Strasser: 'If you haven't accomplished what you want in that amount of time, it's time to go.'
When Tim Bruer was first elected to the Madison Common Council in 1984, one of the council leaders told him he "had a district nobody else wanted." Alders came and went, in rapid succession, Bruer remembers.
He took the comment as a challenge. Almost 30 years later, Bruer is still serving the south-side district, which he brags has seen unprecedented development and revitalization. "Now I have a district that everyone else should envy."
Bruer has become an institution on the council. And in every election, his constituents are happy to let him keep doing the job: It's been years since he's had a serious challenger.
That might change in April, when Bruer and the rest of the council face reelection. The filing deadline isn't until Jan. 2, but a number of races are emerging.
John Strasser intends to run against Bruer. The 50-year-old Strasser has a background in sales, but is now working on a degree in political science at the UW.
Bruer is a polarizing figure on the council, with his share of both friends and enemies. Former Mayor Dave Cieslewicz praised his leadership. Current Mayor Paul Soglin is much less cozy with Bruer, unceremoniously dumping him from the powerful Board of Estimates after taking office in 2011.
Strasser looks to use Bruer's longevity and divisiveness against him, saying, "If you haven't accomplished what you want in that amount of time, it's time to go."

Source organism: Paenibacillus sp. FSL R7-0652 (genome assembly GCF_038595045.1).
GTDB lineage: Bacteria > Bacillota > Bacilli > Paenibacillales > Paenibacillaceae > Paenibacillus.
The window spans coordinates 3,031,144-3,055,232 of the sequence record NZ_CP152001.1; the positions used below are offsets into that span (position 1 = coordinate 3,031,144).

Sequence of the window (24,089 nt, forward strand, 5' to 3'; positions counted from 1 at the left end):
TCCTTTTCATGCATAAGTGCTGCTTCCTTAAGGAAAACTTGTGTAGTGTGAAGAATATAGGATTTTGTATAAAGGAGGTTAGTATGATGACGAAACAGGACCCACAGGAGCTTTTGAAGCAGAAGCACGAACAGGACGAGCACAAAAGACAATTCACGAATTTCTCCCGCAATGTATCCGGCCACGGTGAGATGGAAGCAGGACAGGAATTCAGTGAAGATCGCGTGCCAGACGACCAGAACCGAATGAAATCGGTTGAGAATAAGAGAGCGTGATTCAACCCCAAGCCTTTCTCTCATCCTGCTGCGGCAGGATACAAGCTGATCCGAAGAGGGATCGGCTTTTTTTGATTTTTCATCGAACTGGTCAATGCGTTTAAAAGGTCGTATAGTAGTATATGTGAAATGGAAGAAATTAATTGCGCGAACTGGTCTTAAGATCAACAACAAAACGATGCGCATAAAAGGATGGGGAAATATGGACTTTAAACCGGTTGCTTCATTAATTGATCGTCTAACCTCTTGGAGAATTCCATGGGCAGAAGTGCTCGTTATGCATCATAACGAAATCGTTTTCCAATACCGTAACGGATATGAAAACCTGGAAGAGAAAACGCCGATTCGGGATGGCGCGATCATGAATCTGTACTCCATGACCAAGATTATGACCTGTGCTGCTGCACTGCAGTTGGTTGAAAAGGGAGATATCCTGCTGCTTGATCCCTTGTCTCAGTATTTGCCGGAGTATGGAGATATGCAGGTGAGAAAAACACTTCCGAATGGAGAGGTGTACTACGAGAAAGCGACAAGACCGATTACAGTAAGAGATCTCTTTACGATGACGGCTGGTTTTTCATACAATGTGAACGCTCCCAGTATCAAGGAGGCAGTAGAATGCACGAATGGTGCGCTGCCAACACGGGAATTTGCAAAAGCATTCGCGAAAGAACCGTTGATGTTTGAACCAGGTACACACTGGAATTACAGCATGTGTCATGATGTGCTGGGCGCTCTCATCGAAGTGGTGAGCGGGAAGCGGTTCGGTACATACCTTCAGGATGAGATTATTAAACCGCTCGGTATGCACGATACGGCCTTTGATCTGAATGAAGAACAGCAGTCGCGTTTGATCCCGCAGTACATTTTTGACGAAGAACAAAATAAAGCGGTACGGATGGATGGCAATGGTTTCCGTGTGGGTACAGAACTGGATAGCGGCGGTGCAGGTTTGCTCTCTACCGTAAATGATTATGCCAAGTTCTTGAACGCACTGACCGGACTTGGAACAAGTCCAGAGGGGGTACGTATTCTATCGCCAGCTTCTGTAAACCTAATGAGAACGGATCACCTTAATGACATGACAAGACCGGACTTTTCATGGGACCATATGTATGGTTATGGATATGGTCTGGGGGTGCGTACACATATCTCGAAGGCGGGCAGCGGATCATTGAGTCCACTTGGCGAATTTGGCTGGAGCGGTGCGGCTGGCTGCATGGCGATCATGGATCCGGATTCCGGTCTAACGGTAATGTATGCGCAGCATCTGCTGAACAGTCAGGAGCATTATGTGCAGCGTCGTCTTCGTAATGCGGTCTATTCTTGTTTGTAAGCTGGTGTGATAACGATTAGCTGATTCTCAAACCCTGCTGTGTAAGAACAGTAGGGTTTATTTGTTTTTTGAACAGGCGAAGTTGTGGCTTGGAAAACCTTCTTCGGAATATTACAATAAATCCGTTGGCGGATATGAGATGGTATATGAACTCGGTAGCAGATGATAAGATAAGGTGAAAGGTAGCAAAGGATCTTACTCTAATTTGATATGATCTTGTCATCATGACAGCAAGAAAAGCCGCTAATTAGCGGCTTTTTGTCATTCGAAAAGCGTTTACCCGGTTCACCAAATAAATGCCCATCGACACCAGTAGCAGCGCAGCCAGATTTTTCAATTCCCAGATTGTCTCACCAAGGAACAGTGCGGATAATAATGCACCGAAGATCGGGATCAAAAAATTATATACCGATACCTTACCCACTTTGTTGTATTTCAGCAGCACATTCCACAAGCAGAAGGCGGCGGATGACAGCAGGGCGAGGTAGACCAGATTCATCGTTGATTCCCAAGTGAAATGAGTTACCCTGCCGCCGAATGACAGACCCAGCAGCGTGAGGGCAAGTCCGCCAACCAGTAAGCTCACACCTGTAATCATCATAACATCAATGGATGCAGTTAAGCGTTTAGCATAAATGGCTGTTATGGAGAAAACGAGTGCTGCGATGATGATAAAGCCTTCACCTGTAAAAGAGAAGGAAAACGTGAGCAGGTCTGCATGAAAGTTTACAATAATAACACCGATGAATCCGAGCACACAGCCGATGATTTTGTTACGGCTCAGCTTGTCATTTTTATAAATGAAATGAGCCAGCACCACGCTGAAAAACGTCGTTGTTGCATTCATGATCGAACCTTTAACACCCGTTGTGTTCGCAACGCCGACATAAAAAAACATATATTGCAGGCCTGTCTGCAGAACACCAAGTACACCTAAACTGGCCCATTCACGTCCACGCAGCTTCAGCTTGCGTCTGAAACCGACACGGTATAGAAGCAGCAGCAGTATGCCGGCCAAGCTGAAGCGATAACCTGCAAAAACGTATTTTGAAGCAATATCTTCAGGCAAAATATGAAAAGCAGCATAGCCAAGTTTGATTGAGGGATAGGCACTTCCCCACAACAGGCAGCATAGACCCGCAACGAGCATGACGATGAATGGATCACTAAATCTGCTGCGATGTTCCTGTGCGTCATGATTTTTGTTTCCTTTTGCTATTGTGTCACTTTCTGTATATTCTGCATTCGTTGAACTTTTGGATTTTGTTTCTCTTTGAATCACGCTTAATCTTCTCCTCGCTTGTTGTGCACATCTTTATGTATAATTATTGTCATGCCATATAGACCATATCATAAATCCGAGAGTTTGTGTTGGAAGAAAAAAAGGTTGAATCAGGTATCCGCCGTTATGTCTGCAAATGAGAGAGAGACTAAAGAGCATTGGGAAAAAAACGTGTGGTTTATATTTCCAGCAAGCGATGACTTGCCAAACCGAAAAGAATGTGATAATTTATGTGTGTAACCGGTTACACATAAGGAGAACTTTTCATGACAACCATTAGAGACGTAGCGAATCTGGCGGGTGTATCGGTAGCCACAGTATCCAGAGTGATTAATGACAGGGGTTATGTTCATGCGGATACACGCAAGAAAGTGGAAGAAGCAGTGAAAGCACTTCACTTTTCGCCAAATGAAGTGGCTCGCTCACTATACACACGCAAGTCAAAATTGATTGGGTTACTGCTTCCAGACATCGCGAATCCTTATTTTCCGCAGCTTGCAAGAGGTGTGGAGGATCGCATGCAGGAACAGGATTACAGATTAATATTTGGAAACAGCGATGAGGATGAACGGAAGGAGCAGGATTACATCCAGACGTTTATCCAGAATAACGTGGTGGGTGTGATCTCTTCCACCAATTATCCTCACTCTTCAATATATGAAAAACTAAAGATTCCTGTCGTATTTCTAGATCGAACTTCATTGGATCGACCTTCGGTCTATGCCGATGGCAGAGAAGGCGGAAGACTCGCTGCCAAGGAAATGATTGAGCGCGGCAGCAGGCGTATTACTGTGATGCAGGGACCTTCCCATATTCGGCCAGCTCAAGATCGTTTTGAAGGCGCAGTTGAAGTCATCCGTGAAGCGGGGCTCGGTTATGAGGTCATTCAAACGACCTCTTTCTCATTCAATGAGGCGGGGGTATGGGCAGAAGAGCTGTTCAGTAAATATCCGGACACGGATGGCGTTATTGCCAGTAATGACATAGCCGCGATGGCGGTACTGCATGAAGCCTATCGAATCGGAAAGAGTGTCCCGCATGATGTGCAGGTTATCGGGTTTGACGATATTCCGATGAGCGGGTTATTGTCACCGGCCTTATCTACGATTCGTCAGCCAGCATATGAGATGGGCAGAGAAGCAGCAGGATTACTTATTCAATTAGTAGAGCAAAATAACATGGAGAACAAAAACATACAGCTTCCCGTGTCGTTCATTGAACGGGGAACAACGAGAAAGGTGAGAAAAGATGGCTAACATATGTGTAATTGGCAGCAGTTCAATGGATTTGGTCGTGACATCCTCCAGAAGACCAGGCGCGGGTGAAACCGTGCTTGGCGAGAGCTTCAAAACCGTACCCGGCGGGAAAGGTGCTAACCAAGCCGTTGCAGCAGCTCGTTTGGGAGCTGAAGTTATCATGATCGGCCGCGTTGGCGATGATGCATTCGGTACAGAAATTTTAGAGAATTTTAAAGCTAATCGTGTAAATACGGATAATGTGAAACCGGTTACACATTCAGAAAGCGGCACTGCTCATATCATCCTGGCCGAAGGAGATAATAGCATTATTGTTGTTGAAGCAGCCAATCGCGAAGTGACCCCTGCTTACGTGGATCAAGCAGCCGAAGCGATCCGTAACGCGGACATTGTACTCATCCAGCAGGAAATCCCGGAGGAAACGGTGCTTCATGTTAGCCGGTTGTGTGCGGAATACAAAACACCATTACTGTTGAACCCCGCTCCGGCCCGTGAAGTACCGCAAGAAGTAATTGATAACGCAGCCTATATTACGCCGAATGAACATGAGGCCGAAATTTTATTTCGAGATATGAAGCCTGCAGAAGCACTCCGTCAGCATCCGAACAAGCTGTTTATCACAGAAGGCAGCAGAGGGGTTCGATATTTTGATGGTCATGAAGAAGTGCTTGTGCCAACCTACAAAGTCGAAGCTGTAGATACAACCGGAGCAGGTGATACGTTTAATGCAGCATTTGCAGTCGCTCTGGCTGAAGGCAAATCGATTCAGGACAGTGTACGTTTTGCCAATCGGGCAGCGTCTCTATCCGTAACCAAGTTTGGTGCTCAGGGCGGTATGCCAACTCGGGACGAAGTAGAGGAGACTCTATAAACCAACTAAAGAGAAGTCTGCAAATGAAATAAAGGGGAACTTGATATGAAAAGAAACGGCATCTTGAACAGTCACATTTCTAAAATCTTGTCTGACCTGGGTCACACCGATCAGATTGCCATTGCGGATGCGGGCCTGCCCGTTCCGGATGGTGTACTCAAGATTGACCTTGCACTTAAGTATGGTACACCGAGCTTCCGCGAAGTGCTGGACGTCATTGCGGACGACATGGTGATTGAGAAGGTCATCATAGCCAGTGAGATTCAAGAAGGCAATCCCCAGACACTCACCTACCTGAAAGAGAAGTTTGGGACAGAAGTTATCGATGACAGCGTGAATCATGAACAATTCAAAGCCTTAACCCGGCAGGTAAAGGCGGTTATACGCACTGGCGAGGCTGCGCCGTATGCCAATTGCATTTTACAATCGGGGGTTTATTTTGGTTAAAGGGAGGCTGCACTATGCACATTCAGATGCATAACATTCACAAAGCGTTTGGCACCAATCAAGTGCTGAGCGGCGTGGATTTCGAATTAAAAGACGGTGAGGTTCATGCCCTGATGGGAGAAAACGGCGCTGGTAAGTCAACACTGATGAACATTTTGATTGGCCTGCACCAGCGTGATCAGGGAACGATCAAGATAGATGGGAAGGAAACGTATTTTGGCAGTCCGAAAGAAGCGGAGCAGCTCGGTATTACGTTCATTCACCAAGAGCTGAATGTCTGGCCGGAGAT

Bruer counters that his dedication to the district is above reproach. "Obviously there will come a time when I feel I've accomplished most of my district's agenda," he says. "That isn't today."
Other council members appear likely to have at least one challenger. Although not all the alders have filed the paperwork stating their intentions (they have until Dec. 21), at least five incumbents are not running for reelection.
David Ahrens, a retired researcher at the UW-Madison School of Medicine and Public Health, is running for the seat currently held by Larry Palm, who was moved through redistricting into the district now held by Satya Rhodes-Conway. Rhodes-Conway is not running for reelection, and Palm is contemplating running for her seat.
The City Clerk maintains a list of current candidates, which is updated as they turn in forms. Candidates must file nominating papers, with at least 20 signatures, by the Jan. 2 deadline. The primary is Feb. 19 and the general election April 2.
The busiest race so far is the 2nd District, which covers the north side of the isthmus, from downtown through Tenney-Lapham. Ald. Bridget Maniaci is not running for reelection. Four candidates -- Colin Bowden, Arthur Kohl-Riggs, Bryan Post and Ledell Zellers -- have declared they'll run for her seat.